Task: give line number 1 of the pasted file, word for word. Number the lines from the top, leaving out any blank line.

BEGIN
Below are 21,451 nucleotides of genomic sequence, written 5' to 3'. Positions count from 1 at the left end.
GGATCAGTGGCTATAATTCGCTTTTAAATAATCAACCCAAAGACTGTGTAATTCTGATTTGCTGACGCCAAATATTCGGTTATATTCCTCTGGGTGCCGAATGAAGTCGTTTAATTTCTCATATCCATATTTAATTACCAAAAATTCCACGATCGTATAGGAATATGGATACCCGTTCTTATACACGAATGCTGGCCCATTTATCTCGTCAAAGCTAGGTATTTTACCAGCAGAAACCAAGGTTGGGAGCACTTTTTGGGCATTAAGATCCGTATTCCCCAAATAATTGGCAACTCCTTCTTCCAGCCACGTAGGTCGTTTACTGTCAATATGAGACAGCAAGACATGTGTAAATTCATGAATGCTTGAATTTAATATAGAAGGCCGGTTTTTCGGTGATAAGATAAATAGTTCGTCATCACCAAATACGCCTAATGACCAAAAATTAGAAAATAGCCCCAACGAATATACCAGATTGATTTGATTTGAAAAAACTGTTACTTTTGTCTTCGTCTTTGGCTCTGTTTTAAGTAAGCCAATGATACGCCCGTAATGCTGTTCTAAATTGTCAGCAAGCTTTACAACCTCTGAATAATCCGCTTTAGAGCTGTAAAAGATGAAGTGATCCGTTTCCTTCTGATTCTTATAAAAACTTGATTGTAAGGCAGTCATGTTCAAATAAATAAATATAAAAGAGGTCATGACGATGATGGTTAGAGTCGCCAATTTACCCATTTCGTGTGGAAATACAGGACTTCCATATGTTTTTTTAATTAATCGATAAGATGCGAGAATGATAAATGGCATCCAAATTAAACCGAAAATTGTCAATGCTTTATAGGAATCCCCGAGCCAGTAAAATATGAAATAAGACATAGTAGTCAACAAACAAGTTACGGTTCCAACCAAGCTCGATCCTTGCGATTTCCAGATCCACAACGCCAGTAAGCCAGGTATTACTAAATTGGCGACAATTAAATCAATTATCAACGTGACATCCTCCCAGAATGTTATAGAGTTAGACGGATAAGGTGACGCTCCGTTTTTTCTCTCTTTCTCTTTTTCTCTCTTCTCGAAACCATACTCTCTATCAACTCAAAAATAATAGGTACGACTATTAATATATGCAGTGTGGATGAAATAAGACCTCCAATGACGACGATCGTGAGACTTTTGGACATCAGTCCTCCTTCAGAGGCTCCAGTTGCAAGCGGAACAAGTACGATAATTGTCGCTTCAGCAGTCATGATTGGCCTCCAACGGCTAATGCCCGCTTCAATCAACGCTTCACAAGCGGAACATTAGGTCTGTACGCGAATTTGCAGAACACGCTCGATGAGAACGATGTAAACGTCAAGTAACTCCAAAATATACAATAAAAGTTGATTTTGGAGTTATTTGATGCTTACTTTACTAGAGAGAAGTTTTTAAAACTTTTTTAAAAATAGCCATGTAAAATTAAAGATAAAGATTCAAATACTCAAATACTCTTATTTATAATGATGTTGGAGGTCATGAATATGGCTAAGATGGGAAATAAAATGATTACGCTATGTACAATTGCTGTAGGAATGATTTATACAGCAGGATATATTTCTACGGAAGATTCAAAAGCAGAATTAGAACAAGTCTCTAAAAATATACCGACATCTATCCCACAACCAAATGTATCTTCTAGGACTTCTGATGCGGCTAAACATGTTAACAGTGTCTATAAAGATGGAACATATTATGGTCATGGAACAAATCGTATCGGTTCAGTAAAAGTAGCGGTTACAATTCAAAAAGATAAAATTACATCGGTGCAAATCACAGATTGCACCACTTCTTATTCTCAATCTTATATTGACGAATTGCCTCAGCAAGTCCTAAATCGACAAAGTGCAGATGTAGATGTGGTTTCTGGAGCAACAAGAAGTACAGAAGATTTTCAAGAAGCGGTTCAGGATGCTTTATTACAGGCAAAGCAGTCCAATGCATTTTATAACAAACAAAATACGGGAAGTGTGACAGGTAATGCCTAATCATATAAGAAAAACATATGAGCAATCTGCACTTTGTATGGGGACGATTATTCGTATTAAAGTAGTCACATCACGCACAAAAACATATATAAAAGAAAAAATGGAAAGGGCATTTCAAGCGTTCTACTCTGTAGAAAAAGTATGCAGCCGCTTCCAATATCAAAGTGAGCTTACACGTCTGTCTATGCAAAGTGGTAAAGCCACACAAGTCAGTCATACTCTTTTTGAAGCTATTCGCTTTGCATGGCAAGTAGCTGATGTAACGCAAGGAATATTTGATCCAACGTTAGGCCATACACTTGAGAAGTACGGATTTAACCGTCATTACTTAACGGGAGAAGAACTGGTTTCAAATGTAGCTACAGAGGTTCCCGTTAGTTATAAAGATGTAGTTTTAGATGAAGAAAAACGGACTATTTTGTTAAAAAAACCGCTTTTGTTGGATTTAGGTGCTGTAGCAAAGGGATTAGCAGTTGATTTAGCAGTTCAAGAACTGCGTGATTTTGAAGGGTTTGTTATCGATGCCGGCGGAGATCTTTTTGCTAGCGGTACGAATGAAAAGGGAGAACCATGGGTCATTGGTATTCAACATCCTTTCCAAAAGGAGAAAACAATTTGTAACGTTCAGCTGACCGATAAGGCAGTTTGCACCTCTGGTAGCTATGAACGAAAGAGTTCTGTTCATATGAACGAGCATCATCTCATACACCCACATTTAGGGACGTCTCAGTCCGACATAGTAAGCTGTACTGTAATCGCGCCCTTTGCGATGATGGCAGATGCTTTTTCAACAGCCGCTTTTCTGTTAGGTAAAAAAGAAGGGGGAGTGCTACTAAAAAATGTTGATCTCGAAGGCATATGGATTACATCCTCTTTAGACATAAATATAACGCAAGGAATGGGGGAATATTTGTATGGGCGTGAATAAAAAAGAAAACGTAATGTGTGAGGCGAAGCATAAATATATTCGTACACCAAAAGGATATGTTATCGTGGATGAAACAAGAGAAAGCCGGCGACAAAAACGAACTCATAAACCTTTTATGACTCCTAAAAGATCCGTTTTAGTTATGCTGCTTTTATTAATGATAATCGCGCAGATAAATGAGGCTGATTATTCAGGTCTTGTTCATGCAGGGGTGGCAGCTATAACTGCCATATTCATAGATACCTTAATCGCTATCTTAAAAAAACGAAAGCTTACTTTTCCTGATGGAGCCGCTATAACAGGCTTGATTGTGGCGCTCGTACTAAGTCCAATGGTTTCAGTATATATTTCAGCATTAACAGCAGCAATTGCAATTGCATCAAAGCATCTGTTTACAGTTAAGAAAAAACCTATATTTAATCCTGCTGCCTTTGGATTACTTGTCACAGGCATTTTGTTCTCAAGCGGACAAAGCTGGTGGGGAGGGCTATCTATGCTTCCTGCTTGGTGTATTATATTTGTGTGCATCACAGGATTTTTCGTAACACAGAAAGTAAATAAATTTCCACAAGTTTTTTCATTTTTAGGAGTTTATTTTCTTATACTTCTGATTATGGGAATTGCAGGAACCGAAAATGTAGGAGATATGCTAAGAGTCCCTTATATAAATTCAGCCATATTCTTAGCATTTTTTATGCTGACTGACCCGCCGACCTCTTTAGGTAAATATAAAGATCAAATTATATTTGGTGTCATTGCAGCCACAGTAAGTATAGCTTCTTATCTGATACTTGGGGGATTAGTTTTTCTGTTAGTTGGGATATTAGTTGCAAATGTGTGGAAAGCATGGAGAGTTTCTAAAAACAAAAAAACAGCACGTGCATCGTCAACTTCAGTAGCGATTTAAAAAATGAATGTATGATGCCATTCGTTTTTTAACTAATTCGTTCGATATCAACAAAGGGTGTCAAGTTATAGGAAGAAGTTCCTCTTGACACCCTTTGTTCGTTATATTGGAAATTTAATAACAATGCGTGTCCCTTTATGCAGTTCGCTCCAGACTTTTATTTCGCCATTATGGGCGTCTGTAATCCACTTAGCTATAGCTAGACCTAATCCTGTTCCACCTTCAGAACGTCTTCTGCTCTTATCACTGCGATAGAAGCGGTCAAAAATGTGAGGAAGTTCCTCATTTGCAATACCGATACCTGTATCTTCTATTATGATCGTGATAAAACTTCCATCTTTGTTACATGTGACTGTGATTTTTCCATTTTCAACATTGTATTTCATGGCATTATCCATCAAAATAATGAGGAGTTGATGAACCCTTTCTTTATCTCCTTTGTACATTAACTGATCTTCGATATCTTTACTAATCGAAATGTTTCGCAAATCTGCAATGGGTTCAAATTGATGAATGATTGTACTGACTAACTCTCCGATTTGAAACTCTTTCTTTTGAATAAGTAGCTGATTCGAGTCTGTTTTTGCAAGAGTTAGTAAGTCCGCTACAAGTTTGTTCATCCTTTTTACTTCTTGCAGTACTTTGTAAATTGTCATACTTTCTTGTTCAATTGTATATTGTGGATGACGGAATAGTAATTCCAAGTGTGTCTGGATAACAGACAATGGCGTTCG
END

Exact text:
Below are 21,451 nucleotides of genomic sequence, written 5' to 3'. Positions count from 1 at the left end.